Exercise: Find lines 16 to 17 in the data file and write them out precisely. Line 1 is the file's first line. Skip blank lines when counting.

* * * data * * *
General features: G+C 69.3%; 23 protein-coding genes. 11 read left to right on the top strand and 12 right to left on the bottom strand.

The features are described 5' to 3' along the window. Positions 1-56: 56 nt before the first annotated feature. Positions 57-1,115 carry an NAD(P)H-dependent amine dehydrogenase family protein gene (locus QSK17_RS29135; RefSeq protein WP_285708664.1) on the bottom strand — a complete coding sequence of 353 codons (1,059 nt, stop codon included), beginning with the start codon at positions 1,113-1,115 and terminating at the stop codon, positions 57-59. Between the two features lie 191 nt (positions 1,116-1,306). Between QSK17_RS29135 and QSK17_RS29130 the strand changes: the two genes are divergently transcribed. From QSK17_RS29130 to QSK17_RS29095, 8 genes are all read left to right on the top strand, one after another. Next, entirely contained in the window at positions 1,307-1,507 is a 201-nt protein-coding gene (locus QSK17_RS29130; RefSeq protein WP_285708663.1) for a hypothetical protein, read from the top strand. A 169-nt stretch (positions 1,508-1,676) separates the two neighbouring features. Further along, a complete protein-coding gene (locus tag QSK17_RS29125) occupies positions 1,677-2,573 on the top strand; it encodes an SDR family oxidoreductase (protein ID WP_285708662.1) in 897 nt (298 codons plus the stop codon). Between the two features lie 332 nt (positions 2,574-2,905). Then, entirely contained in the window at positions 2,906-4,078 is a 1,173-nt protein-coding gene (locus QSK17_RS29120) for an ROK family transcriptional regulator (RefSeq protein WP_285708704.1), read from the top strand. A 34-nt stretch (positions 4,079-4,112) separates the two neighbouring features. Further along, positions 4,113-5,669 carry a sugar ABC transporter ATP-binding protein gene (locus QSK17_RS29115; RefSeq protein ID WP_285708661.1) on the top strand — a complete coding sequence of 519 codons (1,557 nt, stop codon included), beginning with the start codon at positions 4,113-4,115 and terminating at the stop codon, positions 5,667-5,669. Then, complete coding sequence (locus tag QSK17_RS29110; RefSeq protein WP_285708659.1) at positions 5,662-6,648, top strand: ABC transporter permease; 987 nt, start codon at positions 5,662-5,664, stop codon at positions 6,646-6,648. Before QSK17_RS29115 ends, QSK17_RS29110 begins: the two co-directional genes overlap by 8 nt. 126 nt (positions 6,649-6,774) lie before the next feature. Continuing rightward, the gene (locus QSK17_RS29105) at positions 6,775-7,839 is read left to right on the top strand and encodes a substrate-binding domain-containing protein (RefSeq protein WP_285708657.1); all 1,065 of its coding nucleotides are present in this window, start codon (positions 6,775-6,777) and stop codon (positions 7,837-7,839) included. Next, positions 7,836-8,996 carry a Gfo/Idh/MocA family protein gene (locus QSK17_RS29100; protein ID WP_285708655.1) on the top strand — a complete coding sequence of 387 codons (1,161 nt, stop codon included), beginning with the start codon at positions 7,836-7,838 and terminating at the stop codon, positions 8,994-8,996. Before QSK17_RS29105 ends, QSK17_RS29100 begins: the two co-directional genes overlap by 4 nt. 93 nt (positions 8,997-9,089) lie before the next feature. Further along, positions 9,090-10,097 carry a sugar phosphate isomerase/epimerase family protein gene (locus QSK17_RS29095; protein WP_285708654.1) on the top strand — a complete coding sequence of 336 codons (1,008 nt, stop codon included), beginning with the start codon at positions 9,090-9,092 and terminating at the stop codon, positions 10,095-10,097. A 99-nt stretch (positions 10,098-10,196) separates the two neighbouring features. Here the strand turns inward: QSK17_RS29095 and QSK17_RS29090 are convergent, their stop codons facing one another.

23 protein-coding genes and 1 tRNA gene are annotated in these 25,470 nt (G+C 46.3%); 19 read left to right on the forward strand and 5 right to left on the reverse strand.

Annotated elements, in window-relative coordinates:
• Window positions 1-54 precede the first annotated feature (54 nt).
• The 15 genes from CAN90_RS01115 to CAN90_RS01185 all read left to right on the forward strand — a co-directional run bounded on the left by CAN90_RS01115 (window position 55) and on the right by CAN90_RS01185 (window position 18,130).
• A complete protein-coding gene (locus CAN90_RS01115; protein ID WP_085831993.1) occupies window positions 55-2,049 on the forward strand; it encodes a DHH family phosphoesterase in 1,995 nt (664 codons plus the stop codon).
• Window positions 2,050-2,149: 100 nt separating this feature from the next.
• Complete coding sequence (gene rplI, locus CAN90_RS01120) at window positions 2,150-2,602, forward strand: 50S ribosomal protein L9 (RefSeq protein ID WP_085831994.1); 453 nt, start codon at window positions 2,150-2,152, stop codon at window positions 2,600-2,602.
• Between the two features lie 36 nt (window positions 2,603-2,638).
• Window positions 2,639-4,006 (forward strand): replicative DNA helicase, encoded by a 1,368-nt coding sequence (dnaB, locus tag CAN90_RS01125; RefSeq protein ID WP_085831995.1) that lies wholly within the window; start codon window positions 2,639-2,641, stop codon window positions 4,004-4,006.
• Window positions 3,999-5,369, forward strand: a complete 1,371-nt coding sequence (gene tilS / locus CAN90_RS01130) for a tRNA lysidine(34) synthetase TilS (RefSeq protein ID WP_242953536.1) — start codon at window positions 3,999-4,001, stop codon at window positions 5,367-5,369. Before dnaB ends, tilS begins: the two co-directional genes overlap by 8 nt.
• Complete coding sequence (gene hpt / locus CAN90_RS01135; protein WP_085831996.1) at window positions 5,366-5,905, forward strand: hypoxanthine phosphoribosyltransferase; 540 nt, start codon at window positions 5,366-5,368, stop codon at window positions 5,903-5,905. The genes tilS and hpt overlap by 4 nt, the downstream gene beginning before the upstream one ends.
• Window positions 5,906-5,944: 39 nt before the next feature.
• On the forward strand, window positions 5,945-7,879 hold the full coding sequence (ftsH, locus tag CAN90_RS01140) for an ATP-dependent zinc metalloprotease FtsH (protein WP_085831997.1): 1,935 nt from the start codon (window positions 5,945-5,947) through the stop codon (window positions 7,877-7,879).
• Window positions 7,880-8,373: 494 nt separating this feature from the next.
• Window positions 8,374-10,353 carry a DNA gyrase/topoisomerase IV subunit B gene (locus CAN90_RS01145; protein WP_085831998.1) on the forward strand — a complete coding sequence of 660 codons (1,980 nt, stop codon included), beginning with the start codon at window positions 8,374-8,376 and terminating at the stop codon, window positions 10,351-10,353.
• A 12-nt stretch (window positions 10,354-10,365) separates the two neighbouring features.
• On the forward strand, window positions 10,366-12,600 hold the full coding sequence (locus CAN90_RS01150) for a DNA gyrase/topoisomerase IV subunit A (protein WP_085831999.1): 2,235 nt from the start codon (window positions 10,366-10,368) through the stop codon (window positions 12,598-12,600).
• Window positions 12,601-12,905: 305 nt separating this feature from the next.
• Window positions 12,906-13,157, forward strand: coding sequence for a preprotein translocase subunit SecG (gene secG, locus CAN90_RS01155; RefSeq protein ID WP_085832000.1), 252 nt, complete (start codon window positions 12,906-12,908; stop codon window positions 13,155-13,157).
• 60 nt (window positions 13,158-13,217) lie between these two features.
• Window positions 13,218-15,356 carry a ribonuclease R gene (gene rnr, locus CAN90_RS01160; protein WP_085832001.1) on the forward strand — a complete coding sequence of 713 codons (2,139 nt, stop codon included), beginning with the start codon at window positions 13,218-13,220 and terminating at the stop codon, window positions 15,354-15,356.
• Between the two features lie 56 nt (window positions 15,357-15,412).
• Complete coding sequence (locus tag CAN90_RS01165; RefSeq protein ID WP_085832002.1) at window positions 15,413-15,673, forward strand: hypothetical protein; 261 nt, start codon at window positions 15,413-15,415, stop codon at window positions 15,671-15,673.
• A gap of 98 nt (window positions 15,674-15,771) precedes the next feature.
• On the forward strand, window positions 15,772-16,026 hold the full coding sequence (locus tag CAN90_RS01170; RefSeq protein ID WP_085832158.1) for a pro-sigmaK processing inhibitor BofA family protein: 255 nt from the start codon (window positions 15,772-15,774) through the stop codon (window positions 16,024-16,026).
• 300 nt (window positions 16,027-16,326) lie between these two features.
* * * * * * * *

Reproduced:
• Window positions 7,880-8,373: 494 nt separating this feature from the next.
• Window positions 8,374-10,353 carry a DNA gyrase/topoisomerase IV subunit B gene (locus CAN90_RS01145; protein WP_085831998.1) on the forward strand — a complete coding sequence of 660 codons (1,980 nt, stop codon included), beginning with the start codon at window positions 8,374-8,376 and terminating at the stop codon, window positions 10,351-10,353.